As the years passed, the children grew. Relations with Franz Joseph eventually finally upset: for 14 years, the Emperor had an affair with the wife of a railway employee Anna Nagowski. There is speculation that he fathered two of her children. And his love affair with a “heart friend” actress Katharine of SRTT never disappeared and continued until the last days. It was said that sissy was not jealous of her husband — on the contrary, she introduced him to Katharine to compensate for her constant absence. She was even called the ” uncrowned Empress.” Continue reading
The extraordinary beauty of the Empress of Austria and fascinating conversations with her while posing admired Franz the Magnificent-artist Winterhalter. And sissy herself, as Elizabeth of Bavaria was called by contemporaries, was considered a mysterious woman with a dramatic fate. Perfect appearance, adored husband, beloved children, wealth, power and-endless melancholy, which she carried in the soul until the fatal finale. Why? Tell.
Elizabeth was born in 1837, December 24, when the country celebrated Christmas. Everyone thought it a good omen, promising a happy newborn life: at first it was. She was the third child of the eight heirs of Duke Maximilian of Bavaria and his wife, Princess Ludovica of Bavaria.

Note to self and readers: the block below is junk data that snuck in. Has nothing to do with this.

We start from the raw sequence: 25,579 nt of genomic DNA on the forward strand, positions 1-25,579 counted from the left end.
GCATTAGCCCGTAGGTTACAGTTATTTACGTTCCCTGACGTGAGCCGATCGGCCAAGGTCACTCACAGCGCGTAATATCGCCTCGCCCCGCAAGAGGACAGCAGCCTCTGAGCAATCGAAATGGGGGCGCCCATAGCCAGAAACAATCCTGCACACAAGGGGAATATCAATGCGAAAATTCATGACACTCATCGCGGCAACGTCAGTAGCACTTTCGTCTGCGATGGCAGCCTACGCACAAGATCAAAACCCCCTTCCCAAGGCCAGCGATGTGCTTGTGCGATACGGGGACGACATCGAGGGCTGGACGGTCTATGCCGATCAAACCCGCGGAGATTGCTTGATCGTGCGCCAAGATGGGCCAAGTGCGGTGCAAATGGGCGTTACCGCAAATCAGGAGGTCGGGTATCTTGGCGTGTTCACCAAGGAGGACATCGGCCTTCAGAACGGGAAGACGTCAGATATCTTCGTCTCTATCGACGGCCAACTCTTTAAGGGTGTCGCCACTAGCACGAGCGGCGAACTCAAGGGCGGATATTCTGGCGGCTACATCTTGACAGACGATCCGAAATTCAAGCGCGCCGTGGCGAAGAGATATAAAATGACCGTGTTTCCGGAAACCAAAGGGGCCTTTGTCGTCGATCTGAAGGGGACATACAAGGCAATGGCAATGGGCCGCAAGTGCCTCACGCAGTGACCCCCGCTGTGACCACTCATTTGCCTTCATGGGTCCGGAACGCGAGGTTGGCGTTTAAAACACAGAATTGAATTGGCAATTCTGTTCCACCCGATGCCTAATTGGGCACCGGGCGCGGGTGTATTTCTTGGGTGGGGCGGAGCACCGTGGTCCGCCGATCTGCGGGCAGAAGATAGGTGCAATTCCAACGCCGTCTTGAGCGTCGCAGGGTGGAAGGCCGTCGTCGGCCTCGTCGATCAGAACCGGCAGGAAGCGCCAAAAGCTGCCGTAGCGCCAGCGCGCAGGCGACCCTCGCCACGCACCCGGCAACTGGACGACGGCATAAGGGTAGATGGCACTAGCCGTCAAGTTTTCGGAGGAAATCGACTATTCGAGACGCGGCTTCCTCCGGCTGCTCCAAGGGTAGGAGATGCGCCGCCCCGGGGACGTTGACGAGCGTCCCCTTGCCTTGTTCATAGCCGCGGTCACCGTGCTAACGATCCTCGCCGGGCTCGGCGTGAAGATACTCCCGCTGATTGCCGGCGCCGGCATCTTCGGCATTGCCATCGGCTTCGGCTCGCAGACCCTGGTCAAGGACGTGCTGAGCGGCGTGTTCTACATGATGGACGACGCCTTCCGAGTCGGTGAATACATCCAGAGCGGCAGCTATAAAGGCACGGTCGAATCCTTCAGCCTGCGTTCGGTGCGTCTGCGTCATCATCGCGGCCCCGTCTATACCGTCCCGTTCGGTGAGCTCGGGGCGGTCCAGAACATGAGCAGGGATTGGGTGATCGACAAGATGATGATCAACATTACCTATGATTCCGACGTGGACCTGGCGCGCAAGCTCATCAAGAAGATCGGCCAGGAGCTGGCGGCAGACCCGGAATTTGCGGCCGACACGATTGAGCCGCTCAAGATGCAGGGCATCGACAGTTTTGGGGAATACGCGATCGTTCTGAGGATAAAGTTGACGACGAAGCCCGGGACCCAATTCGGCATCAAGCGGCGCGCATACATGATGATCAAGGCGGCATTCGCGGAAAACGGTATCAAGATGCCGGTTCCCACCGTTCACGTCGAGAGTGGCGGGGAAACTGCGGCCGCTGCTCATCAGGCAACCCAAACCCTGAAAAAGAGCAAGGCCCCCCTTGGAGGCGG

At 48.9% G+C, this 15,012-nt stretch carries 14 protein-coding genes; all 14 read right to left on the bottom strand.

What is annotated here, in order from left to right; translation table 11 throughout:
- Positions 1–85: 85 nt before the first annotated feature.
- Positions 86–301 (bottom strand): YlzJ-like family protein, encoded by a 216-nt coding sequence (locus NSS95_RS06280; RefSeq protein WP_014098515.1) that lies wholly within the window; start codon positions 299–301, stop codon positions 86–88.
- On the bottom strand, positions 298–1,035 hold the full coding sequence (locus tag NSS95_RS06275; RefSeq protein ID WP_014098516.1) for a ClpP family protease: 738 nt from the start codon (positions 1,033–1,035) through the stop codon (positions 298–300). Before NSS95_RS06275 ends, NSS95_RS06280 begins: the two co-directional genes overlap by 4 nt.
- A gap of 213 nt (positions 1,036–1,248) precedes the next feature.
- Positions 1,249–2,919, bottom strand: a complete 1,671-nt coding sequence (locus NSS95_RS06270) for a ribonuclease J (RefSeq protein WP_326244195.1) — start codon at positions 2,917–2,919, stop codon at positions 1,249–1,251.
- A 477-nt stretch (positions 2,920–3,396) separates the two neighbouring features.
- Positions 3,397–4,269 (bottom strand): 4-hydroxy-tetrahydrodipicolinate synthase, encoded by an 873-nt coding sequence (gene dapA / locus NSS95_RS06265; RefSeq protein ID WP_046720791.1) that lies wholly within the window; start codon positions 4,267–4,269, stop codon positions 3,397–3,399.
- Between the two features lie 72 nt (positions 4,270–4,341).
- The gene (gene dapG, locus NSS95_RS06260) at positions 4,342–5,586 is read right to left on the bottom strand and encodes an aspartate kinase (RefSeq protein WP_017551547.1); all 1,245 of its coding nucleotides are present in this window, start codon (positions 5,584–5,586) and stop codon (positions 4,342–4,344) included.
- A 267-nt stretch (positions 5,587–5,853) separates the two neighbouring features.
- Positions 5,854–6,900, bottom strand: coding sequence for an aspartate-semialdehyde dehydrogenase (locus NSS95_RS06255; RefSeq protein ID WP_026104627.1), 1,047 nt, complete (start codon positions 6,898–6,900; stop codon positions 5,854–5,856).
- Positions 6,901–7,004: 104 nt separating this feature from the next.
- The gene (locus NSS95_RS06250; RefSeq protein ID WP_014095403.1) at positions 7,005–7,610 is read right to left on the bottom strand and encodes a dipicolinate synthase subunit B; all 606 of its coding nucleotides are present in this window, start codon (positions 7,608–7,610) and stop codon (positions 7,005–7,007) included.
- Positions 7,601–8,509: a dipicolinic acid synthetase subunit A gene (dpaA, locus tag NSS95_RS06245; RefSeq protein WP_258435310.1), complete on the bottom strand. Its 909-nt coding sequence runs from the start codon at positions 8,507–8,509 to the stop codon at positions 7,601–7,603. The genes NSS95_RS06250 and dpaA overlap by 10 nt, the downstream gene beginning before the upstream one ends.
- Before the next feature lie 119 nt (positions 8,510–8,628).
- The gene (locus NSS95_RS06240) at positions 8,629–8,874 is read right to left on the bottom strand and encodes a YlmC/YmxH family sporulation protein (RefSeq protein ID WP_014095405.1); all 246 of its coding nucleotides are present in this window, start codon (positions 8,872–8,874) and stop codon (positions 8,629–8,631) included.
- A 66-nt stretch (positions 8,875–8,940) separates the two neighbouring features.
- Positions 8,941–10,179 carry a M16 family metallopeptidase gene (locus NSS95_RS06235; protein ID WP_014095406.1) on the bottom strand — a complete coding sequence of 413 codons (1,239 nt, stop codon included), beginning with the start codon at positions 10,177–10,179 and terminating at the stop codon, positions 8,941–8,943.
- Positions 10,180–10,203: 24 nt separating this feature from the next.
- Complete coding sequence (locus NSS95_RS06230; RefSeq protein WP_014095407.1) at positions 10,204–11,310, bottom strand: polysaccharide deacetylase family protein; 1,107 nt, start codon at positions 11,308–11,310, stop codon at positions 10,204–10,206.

Joseph Karl Stieler. Princess Marie Louis Of Bavaria
Joseph Karl Stieler. Princess Marie Louis of Bavaria, circa 1828
Joseph Karl Stieler. Duke Maximilian Joseph of Bavaria, 1830s Continue reading
If you don’t Google, how many Spanish artists of the XIX century will you name? And the Spanish Impressionists? Even sophisticated art lovers will remember is that of Joaquin Sorolla. Much easier is the case with the eras before and after — there and Velasquez, and Goya, and El Greco with Surbaran, and then Picasso and Dali. The Museum of Russian impressionism undertakes to fill this time gap and to open for the audience the names of Spanish artists who created amazing works at the intersection of national tradition and modern artistic trends of the second half of the XIX century.
The Museum of Russian impressionism together with the cultural Foundation Aurea Cultura I Art opens the exhibition “Impressionism and Spanish art”on October 10. It will feature 60 paintings, sculpture and graphics of 18 Spanish artists who were participants in the Grand revolution in art, who lived in Montmartre, participated in the exhibitions of the Paris Salon, in the exhibitions of the French Impressionists, returned home and became the harbingers of the new art. Continue reading